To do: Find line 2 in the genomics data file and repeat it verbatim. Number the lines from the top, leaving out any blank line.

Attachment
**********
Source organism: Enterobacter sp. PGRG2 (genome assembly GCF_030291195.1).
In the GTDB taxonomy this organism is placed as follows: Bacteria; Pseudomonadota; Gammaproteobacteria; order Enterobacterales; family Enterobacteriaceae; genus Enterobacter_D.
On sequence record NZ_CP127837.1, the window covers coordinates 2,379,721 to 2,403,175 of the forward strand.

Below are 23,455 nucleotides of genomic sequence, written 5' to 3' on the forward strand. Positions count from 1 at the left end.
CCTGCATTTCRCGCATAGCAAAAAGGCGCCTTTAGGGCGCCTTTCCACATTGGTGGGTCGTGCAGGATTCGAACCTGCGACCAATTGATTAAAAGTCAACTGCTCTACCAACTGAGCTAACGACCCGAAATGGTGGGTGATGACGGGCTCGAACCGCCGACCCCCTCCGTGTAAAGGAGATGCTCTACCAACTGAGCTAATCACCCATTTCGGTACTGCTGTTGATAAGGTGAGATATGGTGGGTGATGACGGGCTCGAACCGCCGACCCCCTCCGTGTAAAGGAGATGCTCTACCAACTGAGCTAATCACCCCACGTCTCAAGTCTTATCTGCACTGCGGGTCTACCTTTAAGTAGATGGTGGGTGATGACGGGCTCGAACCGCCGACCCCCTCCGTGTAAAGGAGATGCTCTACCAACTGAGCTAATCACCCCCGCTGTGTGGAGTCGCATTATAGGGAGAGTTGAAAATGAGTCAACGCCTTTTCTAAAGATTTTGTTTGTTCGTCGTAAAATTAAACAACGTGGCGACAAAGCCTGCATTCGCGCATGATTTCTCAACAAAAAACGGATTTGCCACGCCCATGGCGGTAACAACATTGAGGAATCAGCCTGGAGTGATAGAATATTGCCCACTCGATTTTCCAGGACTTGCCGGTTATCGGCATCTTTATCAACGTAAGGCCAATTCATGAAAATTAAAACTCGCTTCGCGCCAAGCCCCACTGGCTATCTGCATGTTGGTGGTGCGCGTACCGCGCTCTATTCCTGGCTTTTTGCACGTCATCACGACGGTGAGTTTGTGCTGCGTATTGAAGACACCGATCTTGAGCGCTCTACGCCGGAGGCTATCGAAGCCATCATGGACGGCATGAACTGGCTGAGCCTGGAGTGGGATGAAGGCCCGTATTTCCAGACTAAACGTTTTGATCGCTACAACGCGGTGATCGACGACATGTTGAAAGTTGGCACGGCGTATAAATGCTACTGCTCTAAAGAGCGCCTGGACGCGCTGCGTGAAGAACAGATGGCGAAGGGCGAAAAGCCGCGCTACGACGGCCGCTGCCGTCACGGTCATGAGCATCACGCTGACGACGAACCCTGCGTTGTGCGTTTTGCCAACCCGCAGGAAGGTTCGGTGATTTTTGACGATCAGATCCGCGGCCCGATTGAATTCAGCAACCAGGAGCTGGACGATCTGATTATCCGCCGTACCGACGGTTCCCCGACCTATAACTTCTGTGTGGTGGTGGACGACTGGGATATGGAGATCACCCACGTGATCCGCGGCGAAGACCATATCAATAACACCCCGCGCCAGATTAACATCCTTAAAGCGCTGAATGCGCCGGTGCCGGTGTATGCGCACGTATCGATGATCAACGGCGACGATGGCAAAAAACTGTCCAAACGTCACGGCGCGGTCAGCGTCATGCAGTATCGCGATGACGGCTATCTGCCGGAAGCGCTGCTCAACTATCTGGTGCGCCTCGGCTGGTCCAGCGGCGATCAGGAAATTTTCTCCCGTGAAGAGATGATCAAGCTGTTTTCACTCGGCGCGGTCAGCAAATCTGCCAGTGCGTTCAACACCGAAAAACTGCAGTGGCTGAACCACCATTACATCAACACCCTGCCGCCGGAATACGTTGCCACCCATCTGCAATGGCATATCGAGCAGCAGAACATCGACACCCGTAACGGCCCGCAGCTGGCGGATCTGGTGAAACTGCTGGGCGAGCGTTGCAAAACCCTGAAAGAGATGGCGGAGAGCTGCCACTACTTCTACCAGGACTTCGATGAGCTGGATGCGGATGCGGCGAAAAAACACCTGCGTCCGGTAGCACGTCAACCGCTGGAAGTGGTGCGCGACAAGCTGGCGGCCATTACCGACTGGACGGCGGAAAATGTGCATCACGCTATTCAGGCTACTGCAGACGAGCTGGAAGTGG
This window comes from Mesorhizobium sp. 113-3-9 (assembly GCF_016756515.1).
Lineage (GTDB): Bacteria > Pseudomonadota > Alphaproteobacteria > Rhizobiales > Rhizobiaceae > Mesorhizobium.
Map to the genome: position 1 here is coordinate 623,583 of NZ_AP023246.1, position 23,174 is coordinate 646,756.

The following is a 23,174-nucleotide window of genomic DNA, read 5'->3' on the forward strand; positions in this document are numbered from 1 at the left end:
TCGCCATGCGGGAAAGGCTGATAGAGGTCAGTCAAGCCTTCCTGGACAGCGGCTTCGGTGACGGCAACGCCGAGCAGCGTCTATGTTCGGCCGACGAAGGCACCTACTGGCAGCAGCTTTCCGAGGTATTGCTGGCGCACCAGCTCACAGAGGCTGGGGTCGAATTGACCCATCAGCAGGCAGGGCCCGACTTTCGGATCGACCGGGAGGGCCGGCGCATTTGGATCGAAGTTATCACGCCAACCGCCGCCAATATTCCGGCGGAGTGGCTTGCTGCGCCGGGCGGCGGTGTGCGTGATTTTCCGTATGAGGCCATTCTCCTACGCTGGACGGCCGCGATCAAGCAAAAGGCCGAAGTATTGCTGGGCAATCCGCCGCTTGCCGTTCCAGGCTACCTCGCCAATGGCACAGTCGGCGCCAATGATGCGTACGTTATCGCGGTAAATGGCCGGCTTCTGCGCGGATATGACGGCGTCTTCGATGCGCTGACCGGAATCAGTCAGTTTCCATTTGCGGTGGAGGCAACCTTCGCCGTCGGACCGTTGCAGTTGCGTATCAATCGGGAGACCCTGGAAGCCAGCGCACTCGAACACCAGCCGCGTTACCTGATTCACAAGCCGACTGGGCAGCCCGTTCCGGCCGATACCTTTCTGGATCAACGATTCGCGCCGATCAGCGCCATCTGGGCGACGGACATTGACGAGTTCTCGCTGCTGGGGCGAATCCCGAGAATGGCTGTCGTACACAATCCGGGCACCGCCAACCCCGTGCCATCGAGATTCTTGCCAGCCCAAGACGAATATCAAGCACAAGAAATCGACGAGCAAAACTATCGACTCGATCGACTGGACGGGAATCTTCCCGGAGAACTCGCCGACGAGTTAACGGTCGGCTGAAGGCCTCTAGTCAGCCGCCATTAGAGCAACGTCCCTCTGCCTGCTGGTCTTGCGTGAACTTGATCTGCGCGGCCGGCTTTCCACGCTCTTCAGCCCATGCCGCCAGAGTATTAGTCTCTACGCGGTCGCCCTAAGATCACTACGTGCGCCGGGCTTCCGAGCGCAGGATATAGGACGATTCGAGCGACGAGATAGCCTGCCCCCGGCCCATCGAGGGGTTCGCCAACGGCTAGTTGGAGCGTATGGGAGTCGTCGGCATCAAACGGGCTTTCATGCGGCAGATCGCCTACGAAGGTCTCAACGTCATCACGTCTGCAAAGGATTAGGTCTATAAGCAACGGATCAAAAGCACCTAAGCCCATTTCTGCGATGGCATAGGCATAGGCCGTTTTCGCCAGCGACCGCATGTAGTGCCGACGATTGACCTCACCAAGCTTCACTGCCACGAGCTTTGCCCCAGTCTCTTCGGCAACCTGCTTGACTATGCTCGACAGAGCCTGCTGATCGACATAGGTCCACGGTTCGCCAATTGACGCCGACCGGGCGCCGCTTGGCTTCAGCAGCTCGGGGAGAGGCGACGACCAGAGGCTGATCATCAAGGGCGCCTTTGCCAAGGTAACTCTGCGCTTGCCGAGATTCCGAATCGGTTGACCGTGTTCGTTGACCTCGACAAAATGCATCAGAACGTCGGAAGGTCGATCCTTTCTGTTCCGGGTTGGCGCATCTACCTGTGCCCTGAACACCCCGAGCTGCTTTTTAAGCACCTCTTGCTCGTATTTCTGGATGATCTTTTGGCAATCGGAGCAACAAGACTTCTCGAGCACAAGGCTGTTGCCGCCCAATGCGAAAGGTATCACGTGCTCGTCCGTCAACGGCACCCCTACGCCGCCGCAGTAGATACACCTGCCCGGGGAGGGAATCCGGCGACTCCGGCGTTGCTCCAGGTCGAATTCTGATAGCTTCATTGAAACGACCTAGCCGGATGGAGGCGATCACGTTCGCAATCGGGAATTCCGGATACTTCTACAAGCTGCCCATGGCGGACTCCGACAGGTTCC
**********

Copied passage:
In the GTDB taxonomy this organism is placed as follows: Bacteria; Pseudomonadota; Gammaproteobacteria; order Enterobacterales; family Enterobacteriaceae; genus Enterobacter_D.